Shade panels should not be pulled over the support wires in the spring until the ginseng plants started to emerge. By waiting as long as possible, the ginseng beds will have more time to dry out. On new gardens, attaching the shade panels for the first time is more challenging than in succeeding years. First lay a shade panel parallel with an outside line cable. Bunch the panel and lift it onto the cross cables. After all of the panel has been placed on top of the support system go back and secure on end at an outside perimeter cross cable with #2 hog rings. Walking the length of the garden reach up and secure the panel to the line cables, pulling the fabric and securing it with hog rings. Don't attach rings near posts until the panel has been pulled uniformly tight around its perimeter. Even after the panel has been pulled to the end of the garden, and secured along its length, the grommets on either side of the posts should not be attached with hog rings. With tension, the panels can be ripped near the posts if they are attached.
In the Northwest ginseng growers use either 8 or 10-foot pressure treated posts. Eight-foot lengths are more common as it is easier to reach up and handle the shade panels. Ten foot posts are suggested for locations that don't receive adequate air movement. The better air movement offered by the taller posts has to be weighed against the disadvantage of shorter workers needing a step ladder to reach the line and cross cables. Non-treated posts are available as well, though they generally only last one growing cycle. Steel posts are also available. Steel posts come with pre-drilled holes for cables to run through, and are galvanized for years of service.
Postholes can be dug with an auger digger mounted on the PTO of a tractor. Posts should be set approximately 1.5' into the ground. This will allow approximately 6.5' of headroom to work under beneath the shade panels. A disadvantage however, of using the pothole digger, is that on soft ground the posts can sink over time with the downward pressure exerted by the cable anchors. An alternative would be to use a pneumatic post pounder mounted once again on the PTO of a tractor (see Figure 3). Experience has shown that pounded posts don't sink under the load of the shade structure. Of course 10' posts can be substituted for the more common 8' posts. A 10' post will accommodate taller tractor heights. For a one-acre garden, 110 posts will be needed.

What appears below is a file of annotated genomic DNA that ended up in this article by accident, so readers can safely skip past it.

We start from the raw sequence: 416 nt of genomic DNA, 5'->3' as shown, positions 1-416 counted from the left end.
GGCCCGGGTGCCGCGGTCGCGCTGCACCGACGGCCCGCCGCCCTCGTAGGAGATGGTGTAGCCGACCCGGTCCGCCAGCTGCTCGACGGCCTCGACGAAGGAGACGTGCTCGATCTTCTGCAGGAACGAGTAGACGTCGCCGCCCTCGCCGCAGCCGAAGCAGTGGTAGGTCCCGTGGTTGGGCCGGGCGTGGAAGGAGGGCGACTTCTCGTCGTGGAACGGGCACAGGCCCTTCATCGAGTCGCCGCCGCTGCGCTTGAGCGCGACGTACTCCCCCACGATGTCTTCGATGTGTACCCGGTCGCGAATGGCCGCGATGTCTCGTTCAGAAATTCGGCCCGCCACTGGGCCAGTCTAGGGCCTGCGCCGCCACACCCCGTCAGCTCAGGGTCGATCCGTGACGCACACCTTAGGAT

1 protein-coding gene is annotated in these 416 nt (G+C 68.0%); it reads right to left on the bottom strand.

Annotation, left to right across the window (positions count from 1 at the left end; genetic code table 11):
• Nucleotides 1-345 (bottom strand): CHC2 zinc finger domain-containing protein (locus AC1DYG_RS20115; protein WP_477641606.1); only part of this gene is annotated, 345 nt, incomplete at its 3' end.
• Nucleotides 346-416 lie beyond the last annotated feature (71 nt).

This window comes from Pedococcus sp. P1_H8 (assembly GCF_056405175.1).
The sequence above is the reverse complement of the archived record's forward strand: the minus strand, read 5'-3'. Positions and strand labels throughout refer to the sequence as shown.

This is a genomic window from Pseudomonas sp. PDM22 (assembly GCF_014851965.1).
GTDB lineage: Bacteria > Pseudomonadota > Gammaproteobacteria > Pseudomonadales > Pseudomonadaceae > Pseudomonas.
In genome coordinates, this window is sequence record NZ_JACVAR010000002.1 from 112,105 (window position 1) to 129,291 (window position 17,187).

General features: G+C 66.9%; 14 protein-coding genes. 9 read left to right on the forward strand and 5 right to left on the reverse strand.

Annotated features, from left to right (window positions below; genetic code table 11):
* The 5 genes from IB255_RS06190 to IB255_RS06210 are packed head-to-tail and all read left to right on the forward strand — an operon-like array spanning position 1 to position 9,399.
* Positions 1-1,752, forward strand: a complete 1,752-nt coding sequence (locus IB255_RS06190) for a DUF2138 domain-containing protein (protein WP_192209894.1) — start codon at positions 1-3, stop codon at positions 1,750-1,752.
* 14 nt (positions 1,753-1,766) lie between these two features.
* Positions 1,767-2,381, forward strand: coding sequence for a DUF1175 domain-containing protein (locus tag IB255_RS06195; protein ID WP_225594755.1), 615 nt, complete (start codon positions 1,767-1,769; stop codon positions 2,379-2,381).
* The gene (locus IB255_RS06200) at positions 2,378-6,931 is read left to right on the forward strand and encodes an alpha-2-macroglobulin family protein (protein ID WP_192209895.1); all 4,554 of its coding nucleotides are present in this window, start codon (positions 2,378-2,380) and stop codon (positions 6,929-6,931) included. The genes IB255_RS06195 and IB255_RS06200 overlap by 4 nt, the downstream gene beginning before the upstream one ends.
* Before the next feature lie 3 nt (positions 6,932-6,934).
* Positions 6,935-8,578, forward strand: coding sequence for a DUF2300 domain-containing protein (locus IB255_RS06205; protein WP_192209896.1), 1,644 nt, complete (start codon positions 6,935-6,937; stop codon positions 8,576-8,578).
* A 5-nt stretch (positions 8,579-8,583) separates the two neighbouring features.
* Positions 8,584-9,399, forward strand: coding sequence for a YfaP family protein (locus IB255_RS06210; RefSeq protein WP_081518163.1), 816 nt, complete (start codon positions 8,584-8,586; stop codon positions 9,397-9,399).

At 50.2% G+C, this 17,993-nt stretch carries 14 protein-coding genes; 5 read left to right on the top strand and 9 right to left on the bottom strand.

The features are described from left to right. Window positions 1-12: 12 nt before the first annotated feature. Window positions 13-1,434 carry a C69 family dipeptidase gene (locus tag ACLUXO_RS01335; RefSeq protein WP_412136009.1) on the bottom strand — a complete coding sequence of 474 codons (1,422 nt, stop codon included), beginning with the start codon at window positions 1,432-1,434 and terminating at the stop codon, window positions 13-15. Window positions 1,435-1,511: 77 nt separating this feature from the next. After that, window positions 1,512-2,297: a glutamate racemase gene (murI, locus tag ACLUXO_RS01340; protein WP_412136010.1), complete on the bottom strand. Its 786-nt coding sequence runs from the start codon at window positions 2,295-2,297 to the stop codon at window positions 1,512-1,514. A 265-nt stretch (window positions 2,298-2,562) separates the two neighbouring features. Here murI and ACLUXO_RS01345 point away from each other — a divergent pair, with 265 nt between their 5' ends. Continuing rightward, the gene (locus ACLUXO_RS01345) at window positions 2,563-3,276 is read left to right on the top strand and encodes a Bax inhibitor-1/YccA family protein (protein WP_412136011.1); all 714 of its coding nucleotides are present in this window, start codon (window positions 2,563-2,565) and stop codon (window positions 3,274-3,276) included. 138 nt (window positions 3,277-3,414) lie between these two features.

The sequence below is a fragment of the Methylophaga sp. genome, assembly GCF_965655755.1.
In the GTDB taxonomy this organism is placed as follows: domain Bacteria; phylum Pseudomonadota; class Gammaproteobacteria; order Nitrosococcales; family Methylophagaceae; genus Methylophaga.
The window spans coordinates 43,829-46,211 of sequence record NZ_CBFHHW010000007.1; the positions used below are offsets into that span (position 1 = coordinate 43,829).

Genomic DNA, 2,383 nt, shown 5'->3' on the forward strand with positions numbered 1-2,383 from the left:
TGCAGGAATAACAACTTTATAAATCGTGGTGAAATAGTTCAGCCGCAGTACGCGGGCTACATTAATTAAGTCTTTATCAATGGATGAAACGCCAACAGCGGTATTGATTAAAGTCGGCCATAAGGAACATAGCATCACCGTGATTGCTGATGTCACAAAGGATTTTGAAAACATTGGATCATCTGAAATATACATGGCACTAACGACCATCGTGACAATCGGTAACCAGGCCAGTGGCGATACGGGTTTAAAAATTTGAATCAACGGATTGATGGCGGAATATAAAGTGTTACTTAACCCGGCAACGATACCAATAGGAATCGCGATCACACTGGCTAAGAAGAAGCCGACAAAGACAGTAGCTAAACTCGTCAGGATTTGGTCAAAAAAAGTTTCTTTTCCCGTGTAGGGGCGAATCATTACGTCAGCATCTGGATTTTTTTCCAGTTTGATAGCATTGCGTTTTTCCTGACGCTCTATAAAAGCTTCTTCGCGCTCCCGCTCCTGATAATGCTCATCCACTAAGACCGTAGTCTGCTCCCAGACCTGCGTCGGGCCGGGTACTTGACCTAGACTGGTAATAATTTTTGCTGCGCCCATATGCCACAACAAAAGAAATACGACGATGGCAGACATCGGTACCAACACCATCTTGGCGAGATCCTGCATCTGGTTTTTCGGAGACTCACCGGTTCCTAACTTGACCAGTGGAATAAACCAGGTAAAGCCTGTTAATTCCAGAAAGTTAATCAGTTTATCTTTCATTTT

There are a number of different ways that posts can be anchored. There are screw augers that can be driven in using electric drills powered by portable generators. Other growers bury a 34' length of pressure treated post 2' deep and 6'-9' away from the upright post. The cables that run from the top of the line and cross posts serve 2 purposes. Not only do they lead to buried anchors, but they can also serve as support for side shade panels.
can lift up with wind